Title

Experimental Module Creation for Forensic Engineering Education

Presenter Information

Ryan Arlitt

Major

Interdisciplinary Engineering

Research Advisor

Grantham Lough, Katie, 1979-

Advisor's Department

Engineering Management and Systems Engineering

Funding Source

Missouri S&T Opportunities for Undergraduate Research Experiences (OURE) Program

Abstract

Experimental modules were researched and created for use in a future Applied Design of Experiments course in the Interdisciplinary Engineering Department's developing Forensic Engineering Track. Five modules were pursued, with three showing promise for use in a lecture/laboratory course. An experimental module testing cricket chirping rate as a predictor of temperature was developed, tested, and shows promise. A module for detecting residue on currency was pursued and discovered to exist in classroom-ready form at another university. Creation of a module for testing the feasibility and properties of an ice projectile was deemed unfeasible for this application in the face of cost and safety issues. A preexisting module involving solar panels was tested and refined, and a newly created earthquake engineering module succeeded in a middle school setting but fell short of suitability for college use.

Biography

Ryan Arlitt is a senior in the Interdisciplinary Engineering department. He is the son of Michael and Christine Arlitt from Houston, Texas. This is his second foray into research, with the first being population and analysis of the Design Repository. His future plans include the pursuit of a master's degree in Systems Engineering.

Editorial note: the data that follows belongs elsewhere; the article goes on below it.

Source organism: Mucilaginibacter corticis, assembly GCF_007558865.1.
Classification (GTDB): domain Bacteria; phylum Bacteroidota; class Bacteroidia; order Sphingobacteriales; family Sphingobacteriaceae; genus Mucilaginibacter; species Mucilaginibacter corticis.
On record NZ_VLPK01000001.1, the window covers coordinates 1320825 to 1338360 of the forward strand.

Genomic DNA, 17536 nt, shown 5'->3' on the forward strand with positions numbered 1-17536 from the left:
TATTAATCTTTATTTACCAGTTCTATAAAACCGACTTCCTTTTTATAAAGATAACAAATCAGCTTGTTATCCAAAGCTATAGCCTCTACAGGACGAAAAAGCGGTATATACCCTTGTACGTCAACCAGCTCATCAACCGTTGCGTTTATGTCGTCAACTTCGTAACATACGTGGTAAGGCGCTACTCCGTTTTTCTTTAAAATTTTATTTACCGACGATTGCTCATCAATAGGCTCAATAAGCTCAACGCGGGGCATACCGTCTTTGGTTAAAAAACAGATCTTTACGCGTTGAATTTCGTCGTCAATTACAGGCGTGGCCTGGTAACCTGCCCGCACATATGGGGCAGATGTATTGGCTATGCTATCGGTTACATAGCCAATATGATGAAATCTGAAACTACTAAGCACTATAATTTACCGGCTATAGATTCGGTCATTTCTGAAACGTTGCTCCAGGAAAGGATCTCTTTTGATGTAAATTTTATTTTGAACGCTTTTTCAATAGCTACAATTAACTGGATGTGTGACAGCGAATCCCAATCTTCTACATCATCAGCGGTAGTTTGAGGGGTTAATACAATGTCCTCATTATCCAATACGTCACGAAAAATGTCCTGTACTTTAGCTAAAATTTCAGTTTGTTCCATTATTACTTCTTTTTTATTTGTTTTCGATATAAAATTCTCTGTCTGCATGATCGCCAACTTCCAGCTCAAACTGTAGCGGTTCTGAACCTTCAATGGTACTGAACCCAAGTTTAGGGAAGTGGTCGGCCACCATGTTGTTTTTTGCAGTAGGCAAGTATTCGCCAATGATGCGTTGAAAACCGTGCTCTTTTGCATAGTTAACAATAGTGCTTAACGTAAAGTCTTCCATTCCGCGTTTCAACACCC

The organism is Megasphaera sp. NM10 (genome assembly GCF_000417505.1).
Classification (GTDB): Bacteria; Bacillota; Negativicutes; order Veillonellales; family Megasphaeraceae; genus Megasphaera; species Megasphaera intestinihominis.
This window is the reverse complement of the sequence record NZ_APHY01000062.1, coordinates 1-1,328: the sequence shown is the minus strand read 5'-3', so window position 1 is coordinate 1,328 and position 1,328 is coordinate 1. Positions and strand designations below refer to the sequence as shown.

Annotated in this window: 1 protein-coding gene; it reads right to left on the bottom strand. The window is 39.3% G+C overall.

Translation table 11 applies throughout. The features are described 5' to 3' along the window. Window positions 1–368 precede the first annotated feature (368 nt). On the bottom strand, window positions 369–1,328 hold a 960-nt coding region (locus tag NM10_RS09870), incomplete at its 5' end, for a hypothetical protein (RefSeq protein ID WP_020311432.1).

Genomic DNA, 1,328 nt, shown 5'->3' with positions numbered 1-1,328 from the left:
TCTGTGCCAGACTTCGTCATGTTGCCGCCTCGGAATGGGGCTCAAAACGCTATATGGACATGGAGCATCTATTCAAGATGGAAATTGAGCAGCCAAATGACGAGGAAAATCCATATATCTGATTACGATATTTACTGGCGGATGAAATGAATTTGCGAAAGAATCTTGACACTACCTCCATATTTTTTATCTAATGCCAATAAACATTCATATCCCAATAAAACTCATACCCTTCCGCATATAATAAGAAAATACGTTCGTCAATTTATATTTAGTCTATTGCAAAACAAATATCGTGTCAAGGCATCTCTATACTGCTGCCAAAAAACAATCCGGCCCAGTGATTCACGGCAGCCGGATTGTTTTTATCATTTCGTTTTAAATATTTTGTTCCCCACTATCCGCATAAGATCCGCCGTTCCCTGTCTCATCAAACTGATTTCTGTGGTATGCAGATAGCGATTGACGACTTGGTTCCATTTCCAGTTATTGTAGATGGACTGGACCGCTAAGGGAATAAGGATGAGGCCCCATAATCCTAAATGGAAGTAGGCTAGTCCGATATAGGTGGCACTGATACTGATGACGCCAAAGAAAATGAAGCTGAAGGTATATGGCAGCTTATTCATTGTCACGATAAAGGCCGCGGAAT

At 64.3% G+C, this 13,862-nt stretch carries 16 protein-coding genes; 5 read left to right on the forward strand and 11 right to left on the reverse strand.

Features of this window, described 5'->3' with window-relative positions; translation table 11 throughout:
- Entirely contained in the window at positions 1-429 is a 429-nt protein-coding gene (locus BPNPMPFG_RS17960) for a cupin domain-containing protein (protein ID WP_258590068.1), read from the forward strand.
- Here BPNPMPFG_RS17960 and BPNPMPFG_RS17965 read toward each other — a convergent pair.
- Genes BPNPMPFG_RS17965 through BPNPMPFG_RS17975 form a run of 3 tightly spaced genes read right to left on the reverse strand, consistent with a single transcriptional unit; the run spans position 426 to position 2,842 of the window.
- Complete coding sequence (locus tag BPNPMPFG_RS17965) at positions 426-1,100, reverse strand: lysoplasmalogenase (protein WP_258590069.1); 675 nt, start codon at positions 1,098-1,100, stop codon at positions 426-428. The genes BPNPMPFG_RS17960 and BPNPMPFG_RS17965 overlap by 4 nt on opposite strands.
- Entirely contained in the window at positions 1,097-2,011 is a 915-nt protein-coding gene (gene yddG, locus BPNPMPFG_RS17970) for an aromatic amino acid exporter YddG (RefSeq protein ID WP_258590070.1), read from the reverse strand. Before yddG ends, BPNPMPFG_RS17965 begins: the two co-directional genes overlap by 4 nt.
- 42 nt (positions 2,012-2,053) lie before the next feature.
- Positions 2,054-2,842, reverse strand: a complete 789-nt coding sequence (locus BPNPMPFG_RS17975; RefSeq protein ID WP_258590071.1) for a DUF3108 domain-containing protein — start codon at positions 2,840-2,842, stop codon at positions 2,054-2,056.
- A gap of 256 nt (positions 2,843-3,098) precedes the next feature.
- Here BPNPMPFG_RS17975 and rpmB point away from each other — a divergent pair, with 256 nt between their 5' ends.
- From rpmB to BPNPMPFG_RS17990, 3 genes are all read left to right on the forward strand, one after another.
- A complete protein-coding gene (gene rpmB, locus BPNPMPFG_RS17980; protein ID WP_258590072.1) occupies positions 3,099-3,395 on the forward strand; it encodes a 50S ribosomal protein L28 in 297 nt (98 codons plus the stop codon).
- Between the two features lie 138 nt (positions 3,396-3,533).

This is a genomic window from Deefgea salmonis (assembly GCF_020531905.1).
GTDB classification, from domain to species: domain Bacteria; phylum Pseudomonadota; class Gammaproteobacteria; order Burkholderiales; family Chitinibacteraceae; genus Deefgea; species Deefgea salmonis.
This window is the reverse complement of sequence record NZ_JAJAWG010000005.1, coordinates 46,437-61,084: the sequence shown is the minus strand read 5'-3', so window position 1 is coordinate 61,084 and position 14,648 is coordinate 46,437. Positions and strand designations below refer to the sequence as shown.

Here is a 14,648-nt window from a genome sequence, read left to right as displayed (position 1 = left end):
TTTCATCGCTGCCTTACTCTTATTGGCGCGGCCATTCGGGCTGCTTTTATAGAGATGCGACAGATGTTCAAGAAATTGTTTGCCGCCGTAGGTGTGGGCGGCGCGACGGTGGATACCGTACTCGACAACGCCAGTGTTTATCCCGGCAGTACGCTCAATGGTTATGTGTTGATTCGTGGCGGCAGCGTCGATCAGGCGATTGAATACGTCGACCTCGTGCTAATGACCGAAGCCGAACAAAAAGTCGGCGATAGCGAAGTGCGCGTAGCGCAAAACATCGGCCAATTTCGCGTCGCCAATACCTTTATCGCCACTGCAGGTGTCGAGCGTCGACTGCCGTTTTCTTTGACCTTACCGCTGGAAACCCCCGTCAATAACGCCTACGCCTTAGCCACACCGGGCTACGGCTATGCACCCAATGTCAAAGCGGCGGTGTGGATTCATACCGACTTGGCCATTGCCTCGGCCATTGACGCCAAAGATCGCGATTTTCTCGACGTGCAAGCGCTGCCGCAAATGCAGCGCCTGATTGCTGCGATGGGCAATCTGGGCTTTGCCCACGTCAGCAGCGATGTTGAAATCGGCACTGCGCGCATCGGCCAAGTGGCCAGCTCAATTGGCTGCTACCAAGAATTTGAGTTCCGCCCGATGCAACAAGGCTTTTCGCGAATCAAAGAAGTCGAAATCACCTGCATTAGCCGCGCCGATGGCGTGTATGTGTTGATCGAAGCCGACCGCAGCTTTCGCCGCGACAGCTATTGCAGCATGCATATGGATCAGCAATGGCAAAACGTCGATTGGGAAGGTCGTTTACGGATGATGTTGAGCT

Research Category

Engineering

Presentation Type

Oral Presentation

Document Type

Presentation

Location

Ozark Room

Presentation Date

08 Apr 2009, 10:30 am - 11:00 am

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Apr 8th, 10:30 AM Apr 8th, 11:00 AM

Experimental Module Creation for Forensic Engineering Education

Ozark Room

Experimental modules were researched and created for use in a future Applied Design of Experiments course in the Interdisciplinary Engineering Department's developing Forensic Engineering Track. Five modules were pursued, with three showing promise for use in a lecture/laboratory course. An experimental module testing cricket chirping rate as a predictor of temperature was developed, tested, and shows promise. A module for detecting residue on currency was pursued and discovered to exist in classroom-ready form at another university. Creation of a module for testing the feasibility and properties of an ice projectile was deemed unfeasible for this application in the face of cost and safety issues. A preexisting module involving solar panels was tested and refined, and a newly created earthquake engineering module succeeded in a middle school setting but fell short of suitability for college use.